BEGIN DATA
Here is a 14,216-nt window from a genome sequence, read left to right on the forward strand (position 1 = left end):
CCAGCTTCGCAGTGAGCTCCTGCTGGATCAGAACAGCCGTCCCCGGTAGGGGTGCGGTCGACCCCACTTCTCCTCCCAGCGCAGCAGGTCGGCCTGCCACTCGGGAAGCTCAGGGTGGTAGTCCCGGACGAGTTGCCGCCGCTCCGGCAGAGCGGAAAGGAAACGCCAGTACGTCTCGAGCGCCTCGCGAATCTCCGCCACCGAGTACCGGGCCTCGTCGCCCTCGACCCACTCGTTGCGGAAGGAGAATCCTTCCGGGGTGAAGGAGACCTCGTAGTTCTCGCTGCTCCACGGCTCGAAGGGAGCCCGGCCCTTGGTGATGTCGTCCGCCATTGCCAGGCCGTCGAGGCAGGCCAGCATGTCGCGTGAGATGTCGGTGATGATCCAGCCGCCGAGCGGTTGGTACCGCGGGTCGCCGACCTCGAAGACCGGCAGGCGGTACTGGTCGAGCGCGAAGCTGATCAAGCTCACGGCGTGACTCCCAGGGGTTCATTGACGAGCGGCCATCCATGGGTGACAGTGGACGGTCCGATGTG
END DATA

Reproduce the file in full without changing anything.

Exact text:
Here is a 14,216-nt window from a genome sequence, read left to right on the forward strand (position 1 = left end):
CCAGCTTCGCAGTGAGCTCCTGCTGGATCAGAACAGCCGTCCCCGGTAGGGGTGCGGTCGACCCCACTTCTCCTCCCAGCGCAGCAGGTCGGCCTGCCACTCGGGAAGCTCAGGGTGGTAGTCCCGGACGAGTTGCCGCCGCTCCGGCAGAGCGGAAAGGAAACGCCAGTACGTCTCGAGCGCCTCGCGAATCTCCGCCACCGAGTACCGGGCCTCGTCGCCCTCGACCCACTCGTTGCGGAAGGAGAATCCTTCCGGGGTGAAGGAGACCTCGTAGTTCTCGCTGCTCCACGGCTCGAAGGGAGCCCGGCCCTTGGTGATGTCGTCCGCCATTGCCAGGCCGTCGAGGCAGGCCAGCATGTCGCGTGAGATGTCGGTGATGATCCAGCCGCCGAGCGGTTGGTACCGCGGGTCGCCGACCTCGAAGACCGGCAGGCGGTACTGGTCGAGCGCGAAGCTGATCAAGCTCACGGCGTGACTCCCAGGGGTTCATTGACGAGCGGCCATCCATGGGTGACAGTGGACGGTCCGATGTG